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VERIFY: Keeping phone plugged in too long, too often will degrade battery over time

Experts conclude it’s OK to leave your device plugged up overnight, but repeatedly charging it past full will weaken the battery.

GREENSBORO, N.C. — Think about how many times a day you hook up a device to a charger. Whether you're running at zero percent -- or you're just topping off -- all those charges add up. And, if you use your phone or iPad frequently during the day, you likely find yourself plugging it up before bed to let it juice up overnight.


A WFMY News 2 viewer e-mailed the VERIFY team asking, "My husband says that if you leave a device plugged into the charger, after it's fully-charged, it ruins the battery. Is that true?"



UBreakIFix manager Keleigh Hoats explained, "Modern cell phone batteries are smart enough to know that once they reach 100%, they aren't really gonna keep on charging. It is going to cause a constant 'trickle charge,' and that is going to give off some heat and degrade the battery over time, but technically, in the long run, it's fine."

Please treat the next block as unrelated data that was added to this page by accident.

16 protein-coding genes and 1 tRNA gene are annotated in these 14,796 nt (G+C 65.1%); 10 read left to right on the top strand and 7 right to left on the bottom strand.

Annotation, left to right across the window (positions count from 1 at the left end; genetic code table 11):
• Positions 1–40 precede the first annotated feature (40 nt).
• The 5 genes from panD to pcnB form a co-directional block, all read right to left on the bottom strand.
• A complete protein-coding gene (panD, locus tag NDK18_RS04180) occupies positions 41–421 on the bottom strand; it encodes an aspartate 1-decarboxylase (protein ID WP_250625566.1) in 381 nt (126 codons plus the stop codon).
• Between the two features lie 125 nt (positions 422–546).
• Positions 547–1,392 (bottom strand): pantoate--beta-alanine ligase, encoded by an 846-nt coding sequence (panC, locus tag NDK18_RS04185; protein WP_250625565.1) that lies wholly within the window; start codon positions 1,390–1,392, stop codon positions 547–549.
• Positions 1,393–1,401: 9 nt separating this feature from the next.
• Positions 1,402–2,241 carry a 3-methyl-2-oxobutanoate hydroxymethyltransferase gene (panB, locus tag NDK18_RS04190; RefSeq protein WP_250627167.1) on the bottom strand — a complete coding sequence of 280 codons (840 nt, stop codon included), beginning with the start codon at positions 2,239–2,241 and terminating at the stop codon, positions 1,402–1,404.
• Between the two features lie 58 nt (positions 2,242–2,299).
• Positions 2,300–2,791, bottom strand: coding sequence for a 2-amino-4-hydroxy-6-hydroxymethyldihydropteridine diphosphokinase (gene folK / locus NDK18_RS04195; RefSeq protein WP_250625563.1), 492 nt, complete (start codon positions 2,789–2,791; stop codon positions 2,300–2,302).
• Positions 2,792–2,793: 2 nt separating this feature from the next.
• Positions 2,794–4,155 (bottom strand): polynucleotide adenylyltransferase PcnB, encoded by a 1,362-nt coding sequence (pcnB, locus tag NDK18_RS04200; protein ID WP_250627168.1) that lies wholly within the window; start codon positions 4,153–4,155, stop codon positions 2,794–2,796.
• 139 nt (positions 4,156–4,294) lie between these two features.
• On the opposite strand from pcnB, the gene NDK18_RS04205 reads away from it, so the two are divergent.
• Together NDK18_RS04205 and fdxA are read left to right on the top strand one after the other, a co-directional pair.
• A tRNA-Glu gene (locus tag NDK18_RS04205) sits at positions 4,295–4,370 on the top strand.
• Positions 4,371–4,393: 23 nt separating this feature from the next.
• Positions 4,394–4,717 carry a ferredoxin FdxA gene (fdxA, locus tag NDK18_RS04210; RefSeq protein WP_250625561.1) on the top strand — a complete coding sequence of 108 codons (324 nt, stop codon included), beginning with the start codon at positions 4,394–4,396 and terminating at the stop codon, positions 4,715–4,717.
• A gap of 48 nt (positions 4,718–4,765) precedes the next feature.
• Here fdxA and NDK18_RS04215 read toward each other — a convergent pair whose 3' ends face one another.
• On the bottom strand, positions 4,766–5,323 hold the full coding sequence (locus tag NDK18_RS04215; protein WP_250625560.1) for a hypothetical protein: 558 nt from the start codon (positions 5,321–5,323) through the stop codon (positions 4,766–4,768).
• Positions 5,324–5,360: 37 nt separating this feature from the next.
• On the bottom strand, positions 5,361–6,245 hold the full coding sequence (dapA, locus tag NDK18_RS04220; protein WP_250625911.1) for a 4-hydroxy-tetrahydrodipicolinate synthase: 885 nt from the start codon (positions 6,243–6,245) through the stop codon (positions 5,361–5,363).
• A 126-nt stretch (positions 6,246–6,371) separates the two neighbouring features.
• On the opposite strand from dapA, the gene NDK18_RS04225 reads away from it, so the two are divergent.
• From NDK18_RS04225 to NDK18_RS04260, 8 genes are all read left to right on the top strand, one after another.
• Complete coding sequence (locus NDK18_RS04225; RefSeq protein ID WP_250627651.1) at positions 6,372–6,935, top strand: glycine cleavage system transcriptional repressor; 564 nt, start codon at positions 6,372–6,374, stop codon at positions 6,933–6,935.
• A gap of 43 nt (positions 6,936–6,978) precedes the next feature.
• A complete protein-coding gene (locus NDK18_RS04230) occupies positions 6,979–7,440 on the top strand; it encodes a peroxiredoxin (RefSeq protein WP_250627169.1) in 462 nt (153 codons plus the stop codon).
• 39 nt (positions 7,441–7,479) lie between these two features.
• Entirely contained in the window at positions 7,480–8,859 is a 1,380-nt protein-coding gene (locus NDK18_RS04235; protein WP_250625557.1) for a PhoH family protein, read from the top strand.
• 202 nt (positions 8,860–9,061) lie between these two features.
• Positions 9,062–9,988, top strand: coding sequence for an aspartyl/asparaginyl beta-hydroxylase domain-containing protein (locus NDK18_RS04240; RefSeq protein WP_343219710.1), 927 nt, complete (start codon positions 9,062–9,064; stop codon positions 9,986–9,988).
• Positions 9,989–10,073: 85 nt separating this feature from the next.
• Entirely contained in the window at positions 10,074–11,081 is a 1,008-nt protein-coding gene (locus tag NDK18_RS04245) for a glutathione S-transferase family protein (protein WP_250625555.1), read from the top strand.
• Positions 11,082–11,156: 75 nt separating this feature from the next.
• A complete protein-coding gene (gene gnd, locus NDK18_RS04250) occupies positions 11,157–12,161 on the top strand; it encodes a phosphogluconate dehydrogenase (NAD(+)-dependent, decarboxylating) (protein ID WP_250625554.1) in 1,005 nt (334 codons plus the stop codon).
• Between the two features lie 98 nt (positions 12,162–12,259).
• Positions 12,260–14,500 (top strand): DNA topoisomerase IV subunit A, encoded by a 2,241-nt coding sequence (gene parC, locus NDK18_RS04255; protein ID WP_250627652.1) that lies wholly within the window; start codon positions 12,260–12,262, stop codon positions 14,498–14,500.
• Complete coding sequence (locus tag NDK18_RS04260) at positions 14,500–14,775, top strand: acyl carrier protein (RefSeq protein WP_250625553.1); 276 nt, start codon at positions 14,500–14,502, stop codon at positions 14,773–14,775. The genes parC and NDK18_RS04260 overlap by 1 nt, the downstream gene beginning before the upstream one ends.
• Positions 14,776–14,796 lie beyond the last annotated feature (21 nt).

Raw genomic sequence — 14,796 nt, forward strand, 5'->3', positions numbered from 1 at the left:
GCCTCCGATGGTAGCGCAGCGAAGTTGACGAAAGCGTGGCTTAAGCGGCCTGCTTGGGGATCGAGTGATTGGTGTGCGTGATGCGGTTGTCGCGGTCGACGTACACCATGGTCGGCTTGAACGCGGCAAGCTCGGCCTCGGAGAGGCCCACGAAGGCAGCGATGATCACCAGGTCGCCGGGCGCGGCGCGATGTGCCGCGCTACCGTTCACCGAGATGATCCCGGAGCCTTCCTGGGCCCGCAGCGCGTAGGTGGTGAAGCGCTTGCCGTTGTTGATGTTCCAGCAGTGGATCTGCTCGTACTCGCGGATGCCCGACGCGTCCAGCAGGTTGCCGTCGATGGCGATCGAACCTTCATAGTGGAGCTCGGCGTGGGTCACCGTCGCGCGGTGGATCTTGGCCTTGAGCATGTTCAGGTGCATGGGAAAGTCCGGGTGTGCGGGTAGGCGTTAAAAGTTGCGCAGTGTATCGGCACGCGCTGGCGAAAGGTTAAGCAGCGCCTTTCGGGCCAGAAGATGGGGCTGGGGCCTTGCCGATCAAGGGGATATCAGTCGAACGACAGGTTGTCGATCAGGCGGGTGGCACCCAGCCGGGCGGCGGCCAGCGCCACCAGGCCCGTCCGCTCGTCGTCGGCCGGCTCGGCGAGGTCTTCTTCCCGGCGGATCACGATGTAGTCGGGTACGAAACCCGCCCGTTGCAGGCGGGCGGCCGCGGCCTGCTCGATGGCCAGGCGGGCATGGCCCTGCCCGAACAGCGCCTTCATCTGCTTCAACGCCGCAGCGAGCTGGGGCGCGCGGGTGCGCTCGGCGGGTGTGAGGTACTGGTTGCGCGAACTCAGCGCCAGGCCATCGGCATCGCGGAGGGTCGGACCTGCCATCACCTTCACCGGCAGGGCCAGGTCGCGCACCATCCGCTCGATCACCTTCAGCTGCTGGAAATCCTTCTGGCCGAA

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However, you should consider following these tips:

  1. If you wake up during the night, unplug your device to prevent constant 'trickle charging.'
  2. Consider buying a 'smart plug' and set the schedule for the charger to turn off. 
  3. Since 'trickle charging' can generate heat, especially if your device has a case, never put the phone underneath other devices or under your pillow.
  4. Always use an 'OEM' product, meaning a part from the 'Original Equipment Manufacturer.'

Hoats explained, "Samsung, Google, Apple (for example)...if it's specifically from that company and labeled as such, that's how you know it's an OEM product. Now if you buy something from a retailer, such as Walmart, Target, if it's not actually stamped by the manufacturer, it's going to be a non-OEM product. Non-OEM products are not going to be rated to the same specification as an OEM charger."


We verified yes, it's true -- leaving your device charging after it's fully-charged can degrade the battery over time. 

But, Hoats noted it'll typically take two years to do that, so don't worry if you fall asleep with your phone charging.

She also suggested letting your battery get down to 20-30%, but not 0%, before re-charging. And, if your battery isn't working properly or starts overheating, take it to a professional to have it serviced.

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Do you have a VERIFY inquiry? Submit a selfie video of the question and include any related links or screen shots. Send to:

E-mail: VERIFY@wfmy.com or Facebook: Meghann Mollerus News.